Your entrepreneurial spirit is bursting with excitement over your idea for a new business. But where do you begin to execute this great new idea? According to Leah Jensen Bennion of Jensen Bennion Law, PLLC, a bit of work up front can save you time, money and heartache. Your choice of a legal entity is an important first step. Two primary factors to consider:
Many people like the idea of setting up a Limited Liability Company (LLC), because it is a “pass-through entity,” meaning you are only taxed on your personal income (note: S corporations and Partnerships are also pass-through entities). Corporations, on the other hand, are taxed first at the corporate level, and any dividends are taxed again at the shareholder level -- this is frequently called double-taxation. So you are probably thinking, “But Leah, it’s simple. I’ll just file the short document with the state to set up an LLC (the articles of organization) and then I’m good to go, right?” Not exactly.
LLCs were invented primarily to give parties the freedom to contract while still avoiding double-taxation. For corporations, the legal requirements and protections are enshrined in statute and court cases. On the other hand, for LLCs these are largely left to a contract called the “Operating Agreement.” Instead of relying on statutes for legal protection, the “laws” for the LLC are drafted into the operating agreement. Without an operating agreement, an LLC is like a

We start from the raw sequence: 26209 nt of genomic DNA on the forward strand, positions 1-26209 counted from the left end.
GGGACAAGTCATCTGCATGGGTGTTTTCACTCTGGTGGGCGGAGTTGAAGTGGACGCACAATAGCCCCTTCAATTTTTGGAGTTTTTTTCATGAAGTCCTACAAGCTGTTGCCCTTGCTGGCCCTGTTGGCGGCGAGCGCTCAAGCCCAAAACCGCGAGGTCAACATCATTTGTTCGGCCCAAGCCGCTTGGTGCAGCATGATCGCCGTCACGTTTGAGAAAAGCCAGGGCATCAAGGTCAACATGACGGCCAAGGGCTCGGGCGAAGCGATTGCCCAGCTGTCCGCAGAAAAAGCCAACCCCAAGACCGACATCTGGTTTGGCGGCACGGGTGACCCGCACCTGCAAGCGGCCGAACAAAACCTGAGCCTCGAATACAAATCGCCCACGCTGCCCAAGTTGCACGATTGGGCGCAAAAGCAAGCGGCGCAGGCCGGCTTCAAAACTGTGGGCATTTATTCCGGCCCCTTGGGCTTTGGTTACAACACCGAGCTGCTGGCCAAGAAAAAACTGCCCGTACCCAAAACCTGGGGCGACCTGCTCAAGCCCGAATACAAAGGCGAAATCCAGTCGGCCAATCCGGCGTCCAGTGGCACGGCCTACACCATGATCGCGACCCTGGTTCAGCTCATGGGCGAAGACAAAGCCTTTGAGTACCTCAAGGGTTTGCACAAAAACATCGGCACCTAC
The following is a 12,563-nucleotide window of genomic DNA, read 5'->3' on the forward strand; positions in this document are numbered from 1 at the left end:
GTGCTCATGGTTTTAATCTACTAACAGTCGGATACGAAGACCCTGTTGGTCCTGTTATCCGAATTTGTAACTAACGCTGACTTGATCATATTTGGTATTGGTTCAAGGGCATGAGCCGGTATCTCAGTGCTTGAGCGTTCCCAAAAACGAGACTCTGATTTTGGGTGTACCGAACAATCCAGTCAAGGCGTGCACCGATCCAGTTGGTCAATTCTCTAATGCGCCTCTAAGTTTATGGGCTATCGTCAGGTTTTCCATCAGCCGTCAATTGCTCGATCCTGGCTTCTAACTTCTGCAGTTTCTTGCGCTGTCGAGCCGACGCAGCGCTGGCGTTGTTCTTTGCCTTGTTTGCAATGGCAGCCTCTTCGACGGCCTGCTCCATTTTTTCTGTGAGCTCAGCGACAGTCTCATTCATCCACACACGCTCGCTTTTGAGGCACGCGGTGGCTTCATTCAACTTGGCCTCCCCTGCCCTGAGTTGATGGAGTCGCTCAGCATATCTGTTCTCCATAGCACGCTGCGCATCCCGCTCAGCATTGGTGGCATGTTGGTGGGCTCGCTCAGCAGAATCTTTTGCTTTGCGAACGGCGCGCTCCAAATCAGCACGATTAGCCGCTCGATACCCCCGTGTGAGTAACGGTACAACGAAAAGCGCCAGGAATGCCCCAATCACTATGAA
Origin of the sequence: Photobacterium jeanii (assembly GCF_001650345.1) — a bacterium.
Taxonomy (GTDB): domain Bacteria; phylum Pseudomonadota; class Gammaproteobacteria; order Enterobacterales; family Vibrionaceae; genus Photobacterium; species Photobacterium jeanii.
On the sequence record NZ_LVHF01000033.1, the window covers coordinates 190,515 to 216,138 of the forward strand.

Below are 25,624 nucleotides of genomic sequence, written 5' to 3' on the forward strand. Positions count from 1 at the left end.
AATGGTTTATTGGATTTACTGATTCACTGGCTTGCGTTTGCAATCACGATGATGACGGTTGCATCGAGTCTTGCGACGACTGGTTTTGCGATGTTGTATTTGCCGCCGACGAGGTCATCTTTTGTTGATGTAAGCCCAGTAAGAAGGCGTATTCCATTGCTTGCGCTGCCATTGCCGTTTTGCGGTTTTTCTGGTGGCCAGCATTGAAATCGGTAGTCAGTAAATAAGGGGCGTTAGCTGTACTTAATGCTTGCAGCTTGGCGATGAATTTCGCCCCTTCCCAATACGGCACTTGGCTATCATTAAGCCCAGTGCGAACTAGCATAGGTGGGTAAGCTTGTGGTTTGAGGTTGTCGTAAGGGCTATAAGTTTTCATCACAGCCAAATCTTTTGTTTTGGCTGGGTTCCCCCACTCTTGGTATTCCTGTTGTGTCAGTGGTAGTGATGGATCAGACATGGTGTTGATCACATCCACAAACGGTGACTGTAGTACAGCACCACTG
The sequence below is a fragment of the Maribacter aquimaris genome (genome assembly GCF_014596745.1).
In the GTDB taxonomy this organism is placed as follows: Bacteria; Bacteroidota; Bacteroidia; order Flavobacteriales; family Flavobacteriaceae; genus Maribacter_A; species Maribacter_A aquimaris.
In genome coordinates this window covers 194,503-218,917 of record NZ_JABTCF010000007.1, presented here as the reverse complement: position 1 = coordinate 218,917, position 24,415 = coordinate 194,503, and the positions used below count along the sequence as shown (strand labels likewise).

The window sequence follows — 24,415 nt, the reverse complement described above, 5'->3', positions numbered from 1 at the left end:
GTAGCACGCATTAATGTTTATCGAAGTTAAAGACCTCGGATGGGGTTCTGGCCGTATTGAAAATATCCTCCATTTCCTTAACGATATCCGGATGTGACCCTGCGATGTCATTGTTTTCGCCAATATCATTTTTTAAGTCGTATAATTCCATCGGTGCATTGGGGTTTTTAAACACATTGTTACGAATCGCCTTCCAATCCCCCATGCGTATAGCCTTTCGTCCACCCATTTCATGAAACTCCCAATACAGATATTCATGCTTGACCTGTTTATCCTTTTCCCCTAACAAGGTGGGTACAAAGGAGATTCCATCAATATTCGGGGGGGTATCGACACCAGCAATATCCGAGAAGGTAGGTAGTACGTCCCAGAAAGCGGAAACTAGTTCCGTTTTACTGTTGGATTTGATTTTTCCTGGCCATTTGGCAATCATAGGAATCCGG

straw house—when trouble comes (and it will) the whole thing crumbles. A personalized operating agreement is crucial for an LLC. Of course, there are other considerations including raising money, issuing equity, and protecting intellectual property. Institutional investors, for example, strongly prefer a corporate structure. A good lawyer can help you draft legal documents to protect you and set you up for success, so you can focus on growing your business.
Jensen Bennion Law
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